Microsoft on Friday said it would sell its stake in AnyVision, an Israeli facial recognition startup, and said it no longer would make minority investments in companies that sell "sensitive" technology.
Last summer, Microsoft participated in a $74 million funding round for AnyVision, which critics said contradicted the company’s principles. Israeli AnyVision came under scrutiny following media reports that its technology was used to surveil Palestinians who lived in the occupied West Bank.
In October 2019, Microsoft hired former U.S. Attorney General Eric Holder and a team from Covington & Burling to investigate the claims. Covington confirmed that AnyVision technology is used in border crossing check points between Israel and West Bank.
Here is Microsoft's statement:
"After careful consideration, Microsoft and AnyVision have agreed that it is in the best interest of both enterprises for Microsoft to divest its shareholding in AnyVision. For Microsoft, the audit process reinforced the challenges of being a minority investor in a company that sells sensitive technology, since such investments do not generally allow for the level of oversight or control that Microsoft exercises over the use of its own technology. By making a global change to its investment policies to end minority investments in companies that sell facial recognition technology, Microsoft’s focus has shifted to commercial relationships that afford Microsoft greater oversight and control over the use of sensitive technologies."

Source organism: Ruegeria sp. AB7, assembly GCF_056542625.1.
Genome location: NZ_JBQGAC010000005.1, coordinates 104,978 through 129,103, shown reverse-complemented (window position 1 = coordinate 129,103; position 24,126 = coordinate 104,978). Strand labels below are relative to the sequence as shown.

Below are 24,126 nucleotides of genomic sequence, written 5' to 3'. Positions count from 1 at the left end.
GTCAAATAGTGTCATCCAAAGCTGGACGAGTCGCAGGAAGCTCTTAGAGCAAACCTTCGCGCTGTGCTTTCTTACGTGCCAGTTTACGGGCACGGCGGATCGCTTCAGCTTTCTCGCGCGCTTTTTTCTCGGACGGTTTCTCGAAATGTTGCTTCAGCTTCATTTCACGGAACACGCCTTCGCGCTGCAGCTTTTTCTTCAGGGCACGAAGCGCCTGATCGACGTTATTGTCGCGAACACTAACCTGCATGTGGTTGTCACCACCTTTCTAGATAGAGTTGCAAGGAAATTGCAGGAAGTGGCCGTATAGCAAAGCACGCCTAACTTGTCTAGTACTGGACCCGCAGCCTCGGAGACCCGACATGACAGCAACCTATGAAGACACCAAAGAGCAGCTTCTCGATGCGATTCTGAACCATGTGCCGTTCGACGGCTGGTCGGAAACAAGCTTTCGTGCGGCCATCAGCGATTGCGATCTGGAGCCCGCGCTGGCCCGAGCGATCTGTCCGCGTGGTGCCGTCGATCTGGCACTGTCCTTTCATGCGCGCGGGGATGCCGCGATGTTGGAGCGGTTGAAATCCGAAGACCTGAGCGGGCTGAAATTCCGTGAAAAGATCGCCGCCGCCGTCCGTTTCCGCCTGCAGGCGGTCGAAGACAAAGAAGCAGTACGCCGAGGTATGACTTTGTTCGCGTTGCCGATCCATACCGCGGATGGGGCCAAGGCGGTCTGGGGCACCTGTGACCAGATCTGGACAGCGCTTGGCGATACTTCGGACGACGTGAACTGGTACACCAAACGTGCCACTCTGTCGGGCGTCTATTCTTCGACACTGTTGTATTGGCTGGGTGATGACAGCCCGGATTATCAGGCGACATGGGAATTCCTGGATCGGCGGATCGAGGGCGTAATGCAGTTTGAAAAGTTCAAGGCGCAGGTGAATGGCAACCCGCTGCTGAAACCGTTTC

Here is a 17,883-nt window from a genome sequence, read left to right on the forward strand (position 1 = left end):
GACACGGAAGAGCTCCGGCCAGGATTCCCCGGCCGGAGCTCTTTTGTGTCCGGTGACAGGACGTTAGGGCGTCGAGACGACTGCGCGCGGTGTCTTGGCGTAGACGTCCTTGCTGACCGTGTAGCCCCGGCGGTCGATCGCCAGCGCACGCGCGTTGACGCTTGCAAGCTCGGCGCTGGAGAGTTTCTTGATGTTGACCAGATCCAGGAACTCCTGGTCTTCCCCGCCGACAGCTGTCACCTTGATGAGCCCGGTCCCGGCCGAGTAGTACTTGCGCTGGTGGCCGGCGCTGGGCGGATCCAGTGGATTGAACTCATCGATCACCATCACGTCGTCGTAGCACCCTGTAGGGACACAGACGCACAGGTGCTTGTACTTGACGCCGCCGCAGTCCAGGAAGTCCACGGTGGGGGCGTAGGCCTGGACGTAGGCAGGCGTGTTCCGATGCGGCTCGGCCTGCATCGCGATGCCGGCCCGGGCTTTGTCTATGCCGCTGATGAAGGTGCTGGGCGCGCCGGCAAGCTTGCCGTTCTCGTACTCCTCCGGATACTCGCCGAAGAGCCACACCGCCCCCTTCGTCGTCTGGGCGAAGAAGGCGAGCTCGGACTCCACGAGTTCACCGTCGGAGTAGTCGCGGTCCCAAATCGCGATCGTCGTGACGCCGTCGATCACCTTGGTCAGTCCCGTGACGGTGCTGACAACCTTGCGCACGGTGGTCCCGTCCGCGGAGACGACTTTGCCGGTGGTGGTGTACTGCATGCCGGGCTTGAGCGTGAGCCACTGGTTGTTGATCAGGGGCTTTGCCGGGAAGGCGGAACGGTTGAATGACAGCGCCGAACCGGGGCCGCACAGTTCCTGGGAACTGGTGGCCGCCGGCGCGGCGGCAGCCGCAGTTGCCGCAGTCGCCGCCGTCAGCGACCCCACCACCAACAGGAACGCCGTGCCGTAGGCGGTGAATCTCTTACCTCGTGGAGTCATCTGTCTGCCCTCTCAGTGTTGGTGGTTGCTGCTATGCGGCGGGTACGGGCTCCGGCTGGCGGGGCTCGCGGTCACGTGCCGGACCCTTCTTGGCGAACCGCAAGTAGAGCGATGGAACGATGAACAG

Microsoft has laid out principles to guide its own development of facial recognition technology, saying it should perform without bias and must not impinge on democratic freedoms.
Microsoft did not have a timeline to share for when the divestment will occur and who will buy its stake.